Ma’ayanot Hosts Annual Day of Big Ideas

On Monday, January 2, more than 100 parents, grandparents, students, alumnae, and members of the community began the new year by exploring a wide array of topics presented by Ma’ayanot’s dynamic faculty at the school’s Annual Day of Big Ideas. The keynote address was presented by Dr. Leah Knapp, a clinical psychologist and teacher of Psychology at Ma’ayanot. In her lecture, “Lonely Man of Faith: Opportunities & Limitations in the Quest to Connect,” Dr. Knapp spoke about the human quest to find one’s self and purpose, as well as balance individual needs while maintaining meaningful connections with others. She presented paradigms from her private psychology practice and drew parallels from Rav Joseph B. Soloveitchik’s philosophical work, “The Lonely Man of Faith.”

“Our relationship with God is rooted in our relationships with human beings, and it works both ways,” Dr. Knapp said. “Therapy gives individuals the space to identify a dilemma, name it, contain it, and explore it. In the process one gains validation, perspective and clarity.”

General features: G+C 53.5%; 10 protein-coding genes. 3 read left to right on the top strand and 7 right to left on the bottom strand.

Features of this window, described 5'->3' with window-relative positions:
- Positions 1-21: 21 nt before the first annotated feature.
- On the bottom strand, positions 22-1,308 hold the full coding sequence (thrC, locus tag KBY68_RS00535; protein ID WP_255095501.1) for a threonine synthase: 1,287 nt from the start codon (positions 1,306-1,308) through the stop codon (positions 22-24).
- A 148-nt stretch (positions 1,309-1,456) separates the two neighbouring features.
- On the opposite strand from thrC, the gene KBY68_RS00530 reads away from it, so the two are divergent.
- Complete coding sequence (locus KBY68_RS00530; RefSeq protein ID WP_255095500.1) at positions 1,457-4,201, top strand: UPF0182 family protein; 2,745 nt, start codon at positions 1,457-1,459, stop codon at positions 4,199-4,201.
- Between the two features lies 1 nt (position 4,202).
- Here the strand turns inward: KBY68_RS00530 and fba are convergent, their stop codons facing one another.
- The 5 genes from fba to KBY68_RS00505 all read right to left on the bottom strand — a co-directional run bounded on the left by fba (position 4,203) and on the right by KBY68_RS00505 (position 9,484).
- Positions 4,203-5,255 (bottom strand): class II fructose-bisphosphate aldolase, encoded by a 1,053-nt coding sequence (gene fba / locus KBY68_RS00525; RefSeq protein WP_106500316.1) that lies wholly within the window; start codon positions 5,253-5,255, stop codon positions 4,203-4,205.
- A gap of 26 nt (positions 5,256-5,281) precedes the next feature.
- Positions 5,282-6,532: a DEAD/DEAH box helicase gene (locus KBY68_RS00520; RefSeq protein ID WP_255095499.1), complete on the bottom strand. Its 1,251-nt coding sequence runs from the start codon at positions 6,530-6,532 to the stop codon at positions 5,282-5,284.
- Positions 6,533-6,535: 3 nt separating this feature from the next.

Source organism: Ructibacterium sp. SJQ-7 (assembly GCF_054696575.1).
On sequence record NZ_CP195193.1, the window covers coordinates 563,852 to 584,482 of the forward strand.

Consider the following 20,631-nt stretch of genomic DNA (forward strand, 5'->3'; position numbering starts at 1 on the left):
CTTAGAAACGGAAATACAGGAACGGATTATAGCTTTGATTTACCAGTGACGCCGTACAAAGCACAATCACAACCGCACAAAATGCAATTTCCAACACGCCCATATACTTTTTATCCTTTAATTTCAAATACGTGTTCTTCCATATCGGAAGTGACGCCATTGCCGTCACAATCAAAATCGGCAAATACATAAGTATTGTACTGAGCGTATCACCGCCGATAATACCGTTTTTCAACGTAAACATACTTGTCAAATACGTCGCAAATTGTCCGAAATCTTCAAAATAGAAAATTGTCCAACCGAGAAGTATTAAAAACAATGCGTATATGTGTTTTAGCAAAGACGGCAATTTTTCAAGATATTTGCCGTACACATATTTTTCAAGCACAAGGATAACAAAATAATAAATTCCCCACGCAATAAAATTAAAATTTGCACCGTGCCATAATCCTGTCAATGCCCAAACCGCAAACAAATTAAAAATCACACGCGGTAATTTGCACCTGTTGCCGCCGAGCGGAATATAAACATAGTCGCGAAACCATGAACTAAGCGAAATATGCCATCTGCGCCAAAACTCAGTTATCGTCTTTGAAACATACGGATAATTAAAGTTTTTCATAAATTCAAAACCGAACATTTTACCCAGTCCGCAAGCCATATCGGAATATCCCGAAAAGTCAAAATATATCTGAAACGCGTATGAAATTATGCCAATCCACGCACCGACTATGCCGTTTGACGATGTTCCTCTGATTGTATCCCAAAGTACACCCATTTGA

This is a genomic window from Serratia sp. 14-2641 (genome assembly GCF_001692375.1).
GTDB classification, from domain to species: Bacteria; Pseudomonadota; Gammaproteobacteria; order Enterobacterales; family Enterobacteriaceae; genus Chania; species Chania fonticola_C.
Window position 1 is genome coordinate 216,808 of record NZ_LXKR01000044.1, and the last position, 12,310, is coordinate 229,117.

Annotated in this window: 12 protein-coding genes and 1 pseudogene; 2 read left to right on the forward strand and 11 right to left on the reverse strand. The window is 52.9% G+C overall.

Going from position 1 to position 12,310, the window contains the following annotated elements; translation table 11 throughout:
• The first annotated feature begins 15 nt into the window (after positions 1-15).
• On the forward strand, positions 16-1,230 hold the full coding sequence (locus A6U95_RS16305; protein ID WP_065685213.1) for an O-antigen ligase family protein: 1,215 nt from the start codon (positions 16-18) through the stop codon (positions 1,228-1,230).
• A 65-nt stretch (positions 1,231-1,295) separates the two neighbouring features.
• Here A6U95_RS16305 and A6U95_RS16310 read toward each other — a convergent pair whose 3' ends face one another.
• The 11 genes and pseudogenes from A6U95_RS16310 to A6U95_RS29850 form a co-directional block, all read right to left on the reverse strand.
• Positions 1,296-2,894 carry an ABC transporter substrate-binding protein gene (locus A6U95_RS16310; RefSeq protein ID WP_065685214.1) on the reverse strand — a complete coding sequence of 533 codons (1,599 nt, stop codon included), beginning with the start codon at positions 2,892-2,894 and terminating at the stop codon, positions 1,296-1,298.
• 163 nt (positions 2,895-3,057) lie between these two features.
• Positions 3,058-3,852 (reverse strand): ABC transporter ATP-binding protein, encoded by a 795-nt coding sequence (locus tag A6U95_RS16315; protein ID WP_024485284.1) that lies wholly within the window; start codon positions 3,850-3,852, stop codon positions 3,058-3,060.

Attendees also had options to attend a series of other lectures by Ma’ayanot faculty. The topics included:

“Becoming Ruth: An Exploration of the Ideal Convert,” by English Department Chair, Ms. Samantha Kur.

“God is a Mathematician: What is His Language?” by Dr. Sofya Nayer, teacher of AP Calculus.

“Parenting by Personality: A Strengths-Based Approach Grounded in Positive-Psychology Research” by Dr. Rayzel Yaish, Director of Guidance.

“It’s the Economy, Tipesh: Does the Torah Endorse an Economic Model?” by Rabbi Donny Besser, teacher of Talmud and Halakha.

“Hamlet: Shakespeare’s Search for the Perfect King,” by English teacher, Mrs. Enid Goldberg, and

“Artificial Intelligence: A Source of Peril or Promise?” by Mrs. Orly Nadler, Co-Director of STEAM Education and Innovation.

Mrs. Tamar Appel, Ma’ayanot’s Assistant Principal, noted that the Day of Big Ideas offers an opportunity to “rejoice in the primacy we place on the study of Torah in all its facets, as well as in the rich role that the liberal arts, sciences, and social sciences play in our development as people and as ovdei Hashem.”

For alumna Naima Hirsch (‘15), attending the Day of Big Ideas was an chance to continue learning from some of her favorite high school teachers. “It’s like coming back home,” she said.

Recordings of the Annual Day of Big Idea sessions can be found at